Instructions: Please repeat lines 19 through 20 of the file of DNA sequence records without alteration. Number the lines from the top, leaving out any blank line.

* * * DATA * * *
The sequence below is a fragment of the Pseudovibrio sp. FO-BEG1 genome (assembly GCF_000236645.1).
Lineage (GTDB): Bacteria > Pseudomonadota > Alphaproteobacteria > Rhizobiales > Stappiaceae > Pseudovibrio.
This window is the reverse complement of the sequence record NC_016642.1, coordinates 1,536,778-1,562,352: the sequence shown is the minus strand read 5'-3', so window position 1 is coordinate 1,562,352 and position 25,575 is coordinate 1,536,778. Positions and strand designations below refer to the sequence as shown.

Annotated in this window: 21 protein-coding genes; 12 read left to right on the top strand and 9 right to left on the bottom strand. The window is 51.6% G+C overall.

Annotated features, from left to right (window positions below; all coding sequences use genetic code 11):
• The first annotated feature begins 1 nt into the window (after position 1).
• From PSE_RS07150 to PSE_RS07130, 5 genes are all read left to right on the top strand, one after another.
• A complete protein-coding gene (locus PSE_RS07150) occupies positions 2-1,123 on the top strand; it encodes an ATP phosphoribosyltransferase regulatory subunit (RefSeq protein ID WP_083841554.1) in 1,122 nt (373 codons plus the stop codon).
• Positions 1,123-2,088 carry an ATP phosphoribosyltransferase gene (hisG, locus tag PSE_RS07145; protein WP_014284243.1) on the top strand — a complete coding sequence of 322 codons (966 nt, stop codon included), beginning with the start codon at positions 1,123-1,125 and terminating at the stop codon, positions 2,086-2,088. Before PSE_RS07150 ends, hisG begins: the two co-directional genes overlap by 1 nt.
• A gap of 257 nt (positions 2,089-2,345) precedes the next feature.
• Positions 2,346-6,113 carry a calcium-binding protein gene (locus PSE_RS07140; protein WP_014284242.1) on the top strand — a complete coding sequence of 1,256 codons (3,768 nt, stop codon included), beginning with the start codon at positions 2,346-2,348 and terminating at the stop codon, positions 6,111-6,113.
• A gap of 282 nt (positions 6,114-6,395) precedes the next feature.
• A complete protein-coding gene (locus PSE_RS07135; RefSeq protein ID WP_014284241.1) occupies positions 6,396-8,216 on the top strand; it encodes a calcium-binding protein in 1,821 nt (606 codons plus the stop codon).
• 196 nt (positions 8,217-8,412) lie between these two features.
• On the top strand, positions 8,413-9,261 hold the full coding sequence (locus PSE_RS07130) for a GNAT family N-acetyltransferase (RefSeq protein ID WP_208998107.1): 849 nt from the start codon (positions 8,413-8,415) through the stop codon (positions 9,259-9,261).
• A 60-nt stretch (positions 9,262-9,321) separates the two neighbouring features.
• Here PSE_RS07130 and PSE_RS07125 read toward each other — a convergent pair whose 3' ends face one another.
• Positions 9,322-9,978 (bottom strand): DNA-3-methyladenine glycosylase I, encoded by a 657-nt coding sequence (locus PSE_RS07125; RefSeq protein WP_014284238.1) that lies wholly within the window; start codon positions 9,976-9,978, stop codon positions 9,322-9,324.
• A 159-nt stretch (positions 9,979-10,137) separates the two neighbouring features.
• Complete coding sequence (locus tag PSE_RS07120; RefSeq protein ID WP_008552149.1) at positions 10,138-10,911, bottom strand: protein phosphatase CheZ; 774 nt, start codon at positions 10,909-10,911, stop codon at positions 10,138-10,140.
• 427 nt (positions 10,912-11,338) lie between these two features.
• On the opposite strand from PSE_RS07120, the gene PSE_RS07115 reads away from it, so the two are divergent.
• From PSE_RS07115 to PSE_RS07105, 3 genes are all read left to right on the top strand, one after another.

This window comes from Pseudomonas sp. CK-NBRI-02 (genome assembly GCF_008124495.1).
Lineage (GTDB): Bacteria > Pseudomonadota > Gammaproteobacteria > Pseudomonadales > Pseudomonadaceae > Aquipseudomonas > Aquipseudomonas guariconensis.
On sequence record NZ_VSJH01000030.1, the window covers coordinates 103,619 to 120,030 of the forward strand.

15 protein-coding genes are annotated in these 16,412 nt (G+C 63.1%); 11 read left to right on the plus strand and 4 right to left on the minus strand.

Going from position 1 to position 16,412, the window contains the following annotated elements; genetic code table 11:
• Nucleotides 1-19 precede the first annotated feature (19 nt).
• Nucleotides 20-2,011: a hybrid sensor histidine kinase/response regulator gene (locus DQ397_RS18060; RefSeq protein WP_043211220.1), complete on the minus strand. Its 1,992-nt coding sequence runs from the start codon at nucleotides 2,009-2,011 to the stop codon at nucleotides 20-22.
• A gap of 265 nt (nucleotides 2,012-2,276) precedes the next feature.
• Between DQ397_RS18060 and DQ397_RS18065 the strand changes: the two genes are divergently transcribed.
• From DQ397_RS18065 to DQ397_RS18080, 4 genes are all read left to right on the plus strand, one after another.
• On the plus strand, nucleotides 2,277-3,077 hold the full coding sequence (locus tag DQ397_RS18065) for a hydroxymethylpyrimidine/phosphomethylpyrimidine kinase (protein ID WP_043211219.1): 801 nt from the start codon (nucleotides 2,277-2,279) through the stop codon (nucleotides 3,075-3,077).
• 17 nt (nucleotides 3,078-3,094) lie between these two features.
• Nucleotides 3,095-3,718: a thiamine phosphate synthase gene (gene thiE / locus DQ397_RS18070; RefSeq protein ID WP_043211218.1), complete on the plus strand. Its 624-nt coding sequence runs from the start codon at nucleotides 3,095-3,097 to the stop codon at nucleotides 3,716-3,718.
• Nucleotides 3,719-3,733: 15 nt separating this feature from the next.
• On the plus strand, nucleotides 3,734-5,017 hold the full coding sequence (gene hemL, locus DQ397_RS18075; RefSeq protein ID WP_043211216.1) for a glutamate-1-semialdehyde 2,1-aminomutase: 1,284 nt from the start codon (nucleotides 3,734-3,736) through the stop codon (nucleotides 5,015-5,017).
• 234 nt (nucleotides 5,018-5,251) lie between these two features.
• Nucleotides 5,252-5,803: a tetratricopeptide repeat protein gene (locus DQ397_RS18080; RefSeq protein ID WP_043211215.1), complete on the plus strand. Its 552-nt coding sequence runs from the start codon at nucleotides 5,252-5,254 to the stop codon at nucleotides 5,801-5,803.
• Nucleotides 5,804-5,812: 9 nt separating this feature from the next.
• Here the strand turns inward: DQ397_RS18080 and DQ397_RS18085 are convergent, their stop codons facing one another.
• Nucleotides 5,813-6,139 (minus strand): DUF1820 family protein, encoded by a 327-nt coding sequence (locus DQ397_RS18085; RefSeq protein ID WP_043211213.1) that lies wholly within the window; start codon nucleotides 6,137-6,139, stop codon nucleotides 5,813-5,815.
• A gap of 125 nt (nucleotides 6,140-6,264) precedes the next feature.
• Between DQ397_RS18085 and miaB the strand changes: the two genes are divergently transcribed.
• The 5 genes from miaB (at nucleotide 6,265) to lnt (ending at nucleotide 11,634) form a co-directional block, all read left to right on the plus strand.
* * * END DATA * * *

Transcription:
• A 159-nt stretch (positions 9,979-10,137) separates the two neighbouring features.
• Complete coding sequence (locus tag PSE_RS07120; RefSeq protein ID WP_008552149.1) at positions 10,138-10,911, bottom strand: protein phosphatase CheZ; 774 nt, start codon at positions 10,909-10,911, stop codon at positions 10,138-10,140.